Surely everyone knows an example of how someone had a good intention but, in the end, only made everything much worse. A good intention quickly turns into a disaster and something originally positive turns into something negative. In science, this is called the cobra effect.
The cobra effect describes the phenomenon that a solution that was originally implemented to improve a problem only makes the problem worse in the end. The term comes from a historical anecdote that says that under British rule in India, a law was passed to reduce the number of living cobras in the country, but instead only led to an increase of these animals.
If you want to learn more about this effect, then you should definitely continue reading.
A brief explanation of the cobra effect
The Cobra Effect is actually quite simple to explain: You have a problem for which you’ve come up with a solution. Instead of improving the problem with your solution, you actually make it worse. An example of this phenomenon is certainly familiar to everyone from your own private life, but the cobra effect can also be found on a much larger scale in political and economic history, where it usually leads to much bigger problems than one might imagine.
In 1989, for example, México City decided to take a radical step to counteract the steadily increasing air pollution. It was forbidden for 20 percent of all vehicles to drive on the city’s streets on one working day each week. Which vehicle was not allowed to drive on which day was decided randomly by the last digit of each car’s license plate.
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All cars whose license plates ended with a one or two were not allowed to drive on Monday. All cars whose license plates ended with a three or four were not allowed to drive on Tuesday, and so on.
In the beginning, the project was a complete success and the air pollution actually decreased, but shortly after, everything got out of control. To get around the law, the residents of the city bought several cars to always have at least one vehicle that allowed them to drive into the city. Usually old but cheap vehicles were bought, which polluted the air even more and ultimately made the problem worse than it was before.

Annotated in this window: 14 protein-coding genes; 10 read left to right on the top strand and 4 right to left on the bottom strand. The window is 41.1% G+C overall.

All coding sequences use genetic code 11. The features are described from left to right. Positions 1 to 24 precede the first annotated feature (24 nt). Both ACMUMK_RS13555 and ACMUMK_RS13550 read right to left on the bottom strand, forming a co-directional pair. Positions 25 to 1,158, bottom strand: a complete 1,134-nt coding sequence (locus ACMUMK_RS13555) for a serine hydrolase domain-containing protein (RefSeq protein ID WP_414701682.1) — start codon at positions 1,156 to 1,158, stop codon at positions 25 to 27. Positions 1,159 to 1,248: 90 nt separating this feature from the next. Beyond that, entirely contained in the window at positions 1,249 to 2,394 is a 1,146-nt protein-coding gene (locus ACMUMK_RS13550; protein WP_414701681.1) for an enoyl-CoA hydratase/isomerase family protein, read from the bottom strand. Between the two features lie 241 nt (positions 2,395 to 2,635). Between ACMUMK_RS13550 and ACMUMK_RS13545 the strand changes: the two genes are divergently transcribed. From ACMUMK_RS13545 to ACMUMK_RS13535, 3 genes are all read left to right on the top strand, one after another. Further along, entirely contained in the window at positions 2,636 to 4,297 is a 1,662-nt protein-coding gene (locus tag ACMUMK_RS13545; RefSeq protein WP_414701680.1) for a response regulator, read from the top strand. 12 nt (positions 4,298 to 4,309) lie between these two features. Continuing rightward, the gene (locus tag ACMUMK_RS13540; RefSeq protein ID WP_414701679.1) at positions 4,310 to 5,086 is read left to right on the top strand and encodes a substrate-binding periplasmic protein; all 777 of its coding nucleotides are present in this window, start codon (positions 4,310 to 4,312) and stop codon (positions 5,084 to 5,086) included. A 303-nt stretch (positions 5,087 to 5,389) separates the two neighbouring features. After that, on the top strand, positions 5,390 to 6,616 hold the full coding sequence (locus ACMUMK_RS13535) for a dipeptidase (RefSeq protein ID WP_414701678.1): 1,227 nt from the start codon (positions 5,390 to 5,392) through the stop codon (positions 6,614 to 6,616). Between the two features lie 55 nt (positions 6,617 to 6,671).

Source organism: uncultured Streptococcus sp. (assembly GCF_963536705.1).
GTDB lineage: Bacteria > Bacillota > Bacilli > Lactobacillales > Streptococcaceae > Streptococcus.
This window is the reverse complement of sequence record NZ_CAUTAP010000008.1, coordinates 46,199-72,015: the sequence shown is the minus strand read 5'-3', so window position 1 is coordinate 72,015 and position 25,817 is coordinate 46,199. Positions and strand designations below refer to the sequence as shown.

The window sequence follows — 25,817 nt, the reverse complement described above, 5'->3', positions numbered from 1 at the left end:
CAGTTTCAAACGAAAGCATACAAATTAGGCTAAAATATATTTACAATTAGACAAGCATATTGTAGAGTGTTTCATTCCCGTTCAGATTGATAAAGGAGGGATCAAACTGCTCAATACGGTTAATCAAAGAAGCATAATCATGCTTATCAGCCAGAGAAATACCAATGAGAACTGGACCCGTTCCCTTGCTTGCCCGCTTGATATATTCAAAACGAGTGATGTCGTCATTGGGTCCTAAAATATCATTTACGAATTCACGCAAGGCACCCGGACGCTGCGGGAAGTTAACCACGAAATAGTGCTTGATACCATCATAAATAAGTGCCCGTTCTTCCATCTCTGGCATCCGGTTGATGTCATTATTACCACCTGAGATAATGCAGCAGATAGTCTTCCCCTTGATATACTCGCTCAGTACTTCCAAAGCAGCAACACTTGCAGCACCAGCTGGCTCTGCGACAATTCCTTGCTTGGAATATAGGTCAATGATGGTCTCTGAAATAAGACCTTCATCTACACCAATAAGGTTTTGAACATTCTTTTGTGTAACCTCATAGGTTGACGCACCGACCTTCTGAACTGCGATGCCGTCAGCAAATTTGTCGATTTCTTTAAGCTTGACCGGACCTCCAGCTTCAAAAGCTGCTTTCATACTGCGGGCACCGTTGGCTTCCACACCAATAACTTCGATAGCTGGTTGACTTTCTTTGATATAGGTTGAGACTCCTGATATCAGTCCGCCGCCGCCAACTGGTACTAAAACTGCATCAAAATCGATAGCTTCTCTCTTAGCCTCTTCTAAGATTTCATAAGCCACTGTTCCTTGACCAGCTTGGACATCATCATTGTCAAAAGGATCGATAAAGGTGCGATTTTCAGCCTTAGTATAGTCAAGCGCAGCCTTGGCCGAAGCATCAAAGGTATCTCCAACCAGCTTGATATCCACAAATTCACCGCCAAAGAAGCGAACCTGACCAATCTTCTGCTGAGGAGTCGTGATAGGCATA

Three years later, the UN named México City the most polluted city in the world, and scientists were able to confirm that because of the driving ban, the city’s CO2 emissions had increased by 13 percent. A clear case of the cobra effect.
The origin of the cobra effect
The term cobra effect originates from an alleged historical event in British-occupied India. According to this, there was a severe cobra plague in Delhi at the time, which the British governor wanted to combat by offering a bounty on each cobra killed. Any resident who brought a dead cobra would receive a small reward. At first, the concept worked very successfully as numerous cobras were killed.
However, when the inhabitants of India realized that this could be a very lucrative business, they started to breed cobras at home to collect more bounty.
When the British governor found out about this, he decided to cancel the bounty, which led to the breeders releasing their cobras, as they had no more use for the animals. In the end, there were even more cobras in the city than before, and the governor’s originally clever idea had ultimately only exacerbated the problem.
However, there is not much scientific evidence that this event really happened, but regardless, the story clearly illustrates the cobra effect.
Historical examples of the cobra effect
Regardless of whether the story about the cobra plague in India is true or false, there have also been numerous real-life examples of the cobra effect in the past. We have listed the most famous ones for you here.
The Vietnam rat plague of 1902
A story similar to the cobra plague in India has occurred in Vietnam in 1902. At that time, the city of Hanoi had an infestation of rats and the French colonial rulers in that time tried to solve the problem by introducing a bounty. Each resident received a reward for showing a cut-off rat tail, which quickly led to residents cutting off rats’ tails but not killing them, instead of releasing them so the rats could continue to reproduce.
A poor reward system at Wells Fargo
In 2016, the management of the US bank Wells Fargo decided to implement a new but questionable reward system for its employees. Employees received higher rewards the more new accounts they opened for customers. The financial institution was able to celebrate quick successes, as more and more accounts were opened in a very short time, but these account openings were very often not authorized by the customers. Ultimately, customers lost confidence in their bank and instead of selling more products, Wells Fargo lost customers as a result of their actions.
Noise reduction on the Airbus A380
A few years ago, the aircraft manufacturer Airbus was considering how to improve the flying experience in its A380 aircraft and therefore tried to make the aircraft as quiet as possible. However, the plane ended up being so quiet that passengers could hear every noise on the plane. Be it a baby crying at the end of the aisle, a board member preparing the meal, or even unpleasant noises from the board toilet. All in all, the flight experience for the passengers had deteriorated drastically, and the aircraft was harder to sell than other planes.